The biggest change in the last 17 years – the death of the “Greenspan put”

Since I joined MoneyWeek 17 years ago, says John Stepek, we’ve seen a global financial crisis, a eurozone sovereign debt crisis , several Chinese growth scares, a global pandemic, and a land war in Europe. But the biggest change is the death of the “Greenspan put”.

I joined MoneyWeek 17 years ago, in August 2005. The Labour government had recently won its third election in a row under Tony Blair, with hand-wringing columnists bemoaning pitiful turnout levels and general voter apathy. The oil price had just breached the $60-a-barrel mark for the first time ever. Inflation in the UK was 2.4% and the Bank of England – rattled by signs of a mild slowdown, driven in part by high oil prices – had just cut interest rates by a quarter point from 4.75% to 4.5%, a gesture which helped to inject unwelcome energy into what had been a slowing housing market. The average UK house price, according to Nationwide, was about £158,000, having doubled in just five years, and plenty of us thought that was unaffordable.

Since then, we’ve seen a global financial crisis, a slower-burning eurozone sovereign debt crisis (which is still smouldering even today), several Chinese growth scares, a global pandemic, and now a land war in Europe. No one can argue that voters are too apathetic these days – indeed, after two divisive UK referendums and one very divisive US election, political columnists in the Anglosphere mostly complain that voters are rather too engaged and that this democracy business is over-rated.

Globalisation has given way to trade wars; inflation has gone from being less of a threat than outright deflation to being economic public enemy number one; and of the Brics (Brazil, Russia, India and China) – once the world’s hottest investment destinations – only two can really be deemed investable destinations today (feel free to take your chances with Chinese stocks, but I won’t join you). About the only thing that hasn’t changed is that houses are still too expensive (we’re now paying an average £270,000 in the UK, says Nationwide, up 11% on the year).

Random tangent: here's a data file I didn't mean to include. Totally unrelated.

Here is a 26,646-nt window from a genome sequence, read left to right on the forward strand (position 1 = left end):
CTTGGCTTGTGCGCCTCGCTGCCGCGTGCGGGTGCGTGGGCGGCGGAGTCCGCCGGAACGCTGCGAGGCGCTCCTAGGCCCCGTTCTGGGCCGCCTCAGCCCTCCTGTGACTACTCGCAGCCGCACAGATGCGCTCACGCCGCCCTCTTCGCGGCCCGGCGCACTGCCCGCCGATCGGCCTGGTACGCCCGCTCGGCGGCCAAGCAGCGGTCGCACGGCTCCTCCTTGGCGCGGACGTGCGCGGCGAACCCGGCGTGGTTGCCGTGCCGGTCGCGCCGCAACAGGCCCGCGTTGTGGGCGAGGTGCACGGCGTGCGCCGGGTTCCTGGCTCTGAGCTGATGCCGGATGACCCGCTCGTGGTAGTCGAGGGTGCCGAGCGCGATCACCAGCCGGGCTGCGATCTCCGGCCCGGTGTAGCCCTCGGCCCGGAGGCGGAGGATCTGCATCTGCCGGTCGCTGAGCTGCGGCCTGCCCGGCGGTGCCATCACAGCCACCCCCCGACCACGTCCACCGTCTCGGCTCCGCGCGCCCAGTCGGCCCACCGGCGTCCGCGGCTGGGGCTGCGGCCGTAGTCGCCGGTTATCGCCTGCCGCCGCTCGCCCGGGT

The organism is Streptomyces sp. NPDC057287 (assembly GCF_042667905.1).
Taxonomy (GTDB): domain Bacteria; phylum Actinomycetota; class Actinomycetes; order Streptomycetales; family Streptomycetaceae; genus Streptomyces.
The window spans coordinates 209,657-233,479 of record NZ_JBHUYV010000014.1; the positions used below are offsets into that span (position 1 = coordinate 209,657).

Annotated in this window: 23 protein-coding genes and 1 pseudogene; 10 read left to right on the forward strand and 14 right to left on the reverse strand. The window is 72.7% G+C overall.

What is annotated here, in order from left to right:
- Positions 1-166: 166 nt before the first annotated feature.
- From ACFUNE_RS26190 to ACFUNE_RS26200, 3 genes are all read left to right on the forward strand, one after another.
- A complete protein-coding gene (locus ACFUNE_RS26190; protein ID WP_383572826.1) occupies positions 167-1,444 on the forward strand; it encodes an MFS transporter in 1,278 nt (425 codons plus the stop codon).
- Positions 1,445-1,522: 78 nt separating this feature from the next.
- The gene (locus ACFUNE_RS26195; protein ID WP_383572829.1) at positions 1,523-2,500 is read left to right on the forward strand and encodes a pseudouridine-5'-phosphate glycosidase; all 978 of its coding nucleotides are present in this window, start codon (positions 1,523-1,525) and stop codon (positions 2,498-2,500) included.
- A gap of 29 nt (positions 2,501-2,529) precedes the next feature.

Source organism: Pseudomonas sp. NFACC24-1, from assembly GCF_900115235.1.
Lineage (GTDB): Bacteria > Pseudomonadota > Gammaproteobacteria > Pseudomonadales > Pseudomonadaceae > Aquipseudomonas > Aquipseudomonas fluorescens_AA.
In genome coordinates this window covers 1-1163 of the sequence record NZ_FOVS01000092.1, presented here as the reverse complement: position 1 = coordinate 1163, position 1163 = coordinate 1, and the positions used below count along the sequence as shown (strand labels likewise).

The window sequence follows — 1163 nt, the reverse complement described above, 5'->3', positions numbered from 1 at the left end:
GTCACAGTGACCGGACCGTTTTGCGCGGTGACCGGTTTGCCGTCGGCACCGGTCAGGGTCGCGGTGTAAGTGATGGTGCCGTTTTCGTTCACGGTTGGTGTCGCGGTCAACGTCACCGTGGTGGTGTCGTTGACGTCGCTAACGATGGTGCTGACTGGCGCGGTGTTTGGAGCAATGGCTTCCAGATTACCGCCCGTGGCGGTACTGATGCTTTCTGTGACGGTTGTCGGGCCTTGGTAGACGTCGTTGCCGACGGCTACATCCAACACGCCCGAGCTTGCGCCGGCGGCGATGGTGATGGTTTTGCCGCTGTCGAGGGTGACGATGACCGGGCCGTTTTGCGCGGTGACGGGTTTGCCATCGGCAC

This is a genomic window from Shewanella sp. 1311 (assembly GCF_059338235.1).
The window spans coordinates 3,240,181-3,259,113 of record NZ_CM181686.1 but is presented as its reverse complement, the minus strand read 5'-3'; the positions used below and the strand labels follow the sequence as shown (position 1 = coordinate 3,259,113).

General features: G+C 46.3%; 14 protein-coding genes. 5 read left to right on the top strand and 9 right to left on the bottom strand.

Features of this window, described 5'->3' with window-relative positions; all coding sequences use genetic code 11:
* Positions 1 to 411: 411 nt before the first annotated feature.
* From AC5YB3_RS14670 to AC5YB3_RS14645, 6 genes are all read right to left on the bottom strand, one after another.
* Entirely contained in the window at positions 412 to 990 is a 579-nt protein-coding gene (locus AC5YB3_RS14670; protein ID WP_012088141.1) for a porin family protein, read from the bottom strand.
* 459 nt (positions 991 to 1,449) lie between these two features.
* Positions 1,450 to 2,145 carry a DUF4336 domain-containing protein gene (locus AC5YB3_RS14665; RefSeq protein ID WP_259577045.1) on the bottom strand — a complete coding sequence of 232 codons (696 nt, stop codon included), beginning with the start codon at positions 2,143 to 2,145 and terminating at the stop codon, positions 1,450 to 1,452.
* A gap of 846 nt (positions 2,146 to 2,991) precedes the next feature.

The biggest change

But the biggest difference between today and the financial world that prevailed right up until last summer, is this: roaring inflation means that central banks no longer see markets as their top priority. The “Greenspan put” – the assumption (named after former Federal Reserve boss Alan Greenspan) that central banks would print money or cut interest rates as soon as markets wobbled – is no more. That leaves investors at the mercy of how politicians react to rising prices and angry voters, which makes for a far more fickle environment, as a glance at a handful of this week’s topics – war, the end of empire, rationing and industrial policy – reveals.

Why the trip down memory lane? I’d like to say it’s because I’ve come up with a grand theory of finance, but in fact it’s because, I’m sad to say, this is my last editor’s letter for MoneyWeek. I’m off to pastures new but I’ll still be writing about money, so I hope this is “au revoir” rather than farewell – follow me on Twitter at @John_Stepek and on LinkedIn to keep in touch. And if you’d like to say “hello” in person, I’ll be joining Merryn at her Edinburgh Fringe show at Panmure House (once home to Adam Smith) which runs from 25 to 28 August. Book your tickets here.

Hope to see you there. And may all your investments be ten-baggers.

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